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and leavings, only he would sometimes finish the remainder crust, to show that he wished no savings." And who will say that he was not a good carver in the truest, fullest sense of the word? Would that more would imitate him!

The advantages of good carving are many, the chiefest being the ability to derive the best possible flavour from a dish, and at the same time to dispose of it in an economical manner. Your true artist cuts in such a way that every piece which he serves is sightly and palatable and does not contain a disproportionately large amount of fat. He has, too, a knowledge of the natural construction of various joints—a knowledge indispensable to all who wish to attain any proficiency in the art—and ensures that only the choicest cuts will be served.

The gourmet of to-day is too complex in his tastes, mixing many flavours and so losing the true significance of each, and it is therefore of the highest importance to avoid giving any one person two differently flavoured slices of the same joint.

Many people find it very difficult to learn to carve, but as a rule it is because they do not begin at the beginning. They try to cut up a bird without any idea of its anatomy, and to cut slices of meat without knowing how the grain goes or where to find the joints, if any, and they therefore cannot succeed. In the succeeding pages will be found full directions for carving fish, meat, poultry and game and accompanying illustrations to help out the instructions. A careful study of the same will prevent any one from making any grave error; but at the same time, as practice alone makes perfect, they should take all the opportunities of carving that come in their way, and when they see a good carver should watch his or her operations and take a lesson therefrom.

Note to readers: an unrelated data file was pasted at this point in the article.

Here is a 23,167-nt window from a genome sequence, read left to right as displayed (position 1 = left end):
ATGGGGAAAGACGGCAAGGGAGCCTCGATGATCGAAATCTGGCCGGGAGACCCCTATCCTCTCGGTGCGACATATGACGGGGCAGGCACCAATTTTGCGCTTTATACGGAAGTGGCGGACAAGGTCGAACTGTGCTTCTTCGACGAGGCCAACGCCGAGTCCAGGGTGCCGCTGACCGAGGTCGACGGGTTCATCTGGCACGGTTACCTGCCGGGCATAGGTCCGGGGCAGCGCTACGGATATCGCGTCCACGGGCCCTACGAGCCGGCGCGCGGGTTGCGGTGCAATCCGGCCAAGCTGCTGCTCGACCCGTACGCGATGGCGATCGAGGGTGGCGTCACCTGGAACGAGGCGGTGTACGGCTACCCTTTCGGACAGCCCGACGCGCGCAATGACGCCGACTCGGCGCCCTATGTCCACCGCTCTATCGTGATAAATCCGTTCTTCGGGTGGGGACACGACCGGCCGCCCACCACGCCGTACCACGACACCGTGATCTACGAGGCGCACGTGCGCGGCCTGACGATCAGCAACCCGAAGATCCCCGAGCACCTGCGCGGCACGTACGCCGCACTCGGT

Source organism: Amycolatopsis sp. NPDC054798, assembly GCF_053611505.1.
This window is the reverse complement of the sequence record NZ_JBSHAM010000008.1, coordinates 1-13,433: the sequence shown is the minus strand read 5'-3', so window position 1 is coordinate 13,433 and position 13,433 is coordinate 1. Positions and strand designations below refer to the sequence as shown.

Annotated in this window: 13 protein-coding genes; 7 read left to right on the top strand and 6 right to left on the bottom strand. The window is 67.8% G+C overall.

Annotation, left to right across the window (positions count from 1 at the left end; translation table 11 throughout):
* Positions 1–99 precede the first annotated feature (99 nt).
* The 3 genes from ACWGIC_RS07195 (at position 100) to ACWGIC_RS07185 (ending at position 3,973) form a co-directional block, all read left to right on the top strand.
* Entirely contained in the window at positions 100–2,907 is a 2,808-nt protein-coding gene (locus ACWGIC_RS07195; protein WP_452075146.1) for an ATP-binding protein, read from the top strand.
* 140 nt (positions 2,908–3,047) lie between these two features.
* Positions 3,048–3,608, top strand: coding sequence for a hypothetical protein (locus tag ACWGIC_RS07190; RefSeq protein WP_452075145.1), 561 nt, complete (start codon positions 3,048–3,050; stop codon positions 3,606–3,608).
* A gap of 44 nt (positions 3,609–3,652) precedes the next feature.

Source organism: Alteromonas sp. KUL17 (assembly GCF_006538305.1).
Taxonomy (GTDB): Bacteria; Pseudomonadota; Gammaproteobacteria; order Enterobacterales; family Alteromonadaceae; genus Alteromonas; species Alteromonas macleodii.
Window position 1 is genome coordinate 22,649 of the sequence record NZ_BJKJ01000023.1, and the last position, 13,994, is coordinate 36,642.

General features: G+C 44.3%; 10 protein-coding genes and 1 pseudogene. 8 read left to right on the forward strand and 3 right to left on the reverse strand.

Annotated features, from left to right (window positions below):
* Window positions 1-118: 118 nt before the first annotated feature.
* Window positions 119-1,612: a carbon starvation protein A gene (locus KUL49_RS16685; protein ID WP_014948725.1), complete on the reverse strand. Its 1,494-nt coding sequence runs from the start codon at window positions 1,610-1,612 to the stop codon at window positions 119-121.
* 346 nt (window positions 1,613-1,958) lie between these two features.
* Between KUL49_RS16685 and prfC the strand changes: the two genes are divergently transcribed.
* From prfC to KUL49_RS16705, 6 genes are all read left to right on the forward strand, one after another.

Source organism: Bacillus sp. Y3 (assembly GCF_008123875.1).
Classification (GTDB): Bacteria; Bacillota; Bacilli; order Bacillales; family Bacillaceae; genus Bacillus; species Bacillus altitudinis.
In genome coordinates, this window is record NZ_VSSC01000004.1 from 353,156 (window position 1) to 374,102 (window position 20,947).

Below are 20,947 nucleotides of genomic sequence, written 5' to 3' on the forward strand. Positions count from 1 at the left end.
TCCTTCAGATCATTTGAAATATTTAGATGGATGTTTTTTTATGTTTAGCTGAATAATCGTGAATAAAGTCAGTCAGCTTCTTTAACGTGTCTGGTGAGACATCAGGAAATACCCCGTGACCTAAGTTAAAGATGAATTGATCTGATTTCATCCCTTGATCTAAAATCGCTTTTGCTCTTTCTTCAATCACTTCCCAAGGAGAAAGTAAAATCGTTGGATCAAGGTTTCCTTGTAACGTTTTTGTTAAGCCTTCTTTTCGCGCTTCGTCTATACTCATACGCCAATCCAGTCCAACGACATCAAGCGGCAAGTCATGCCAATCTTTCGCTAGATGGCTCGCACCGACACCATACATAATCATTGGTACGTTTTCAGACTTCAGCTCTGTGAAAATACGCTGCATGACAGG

The sharpness of the knife is, of course, an important consideration, and it is well to have some idea of how to use a steel, though the operation is one rather for the workshop than the dinner-table, and should be performed before the meal by a servant; still, even servants are not perfect, so the would-be carver must be prepared for emergencies.

When carving a slice of meat, after the first incision has been made, the angle at which the knife is held must never be altered, or a jagged slice will be obtained. When the way to control the knife has been mastered, the keystone to successful carving has been acquired.

The cut should be direct, sharp, and incisive. A saw-like action should never enter into the operation.

Generally speaking, the knife should be held firmly, but it cuts best when applied lightly, and less gravy is squeezed from the meat when the pressure is slight. By using the point of the knife lightly as a wedge, and the fork as a lever, even a big turkey or goose may be easily jointed, provided the carver is aware exactly how the joint is situated and held together. Every assistance should be given the carver by providing him with a thin sharp-bladed knife of suitable size, and by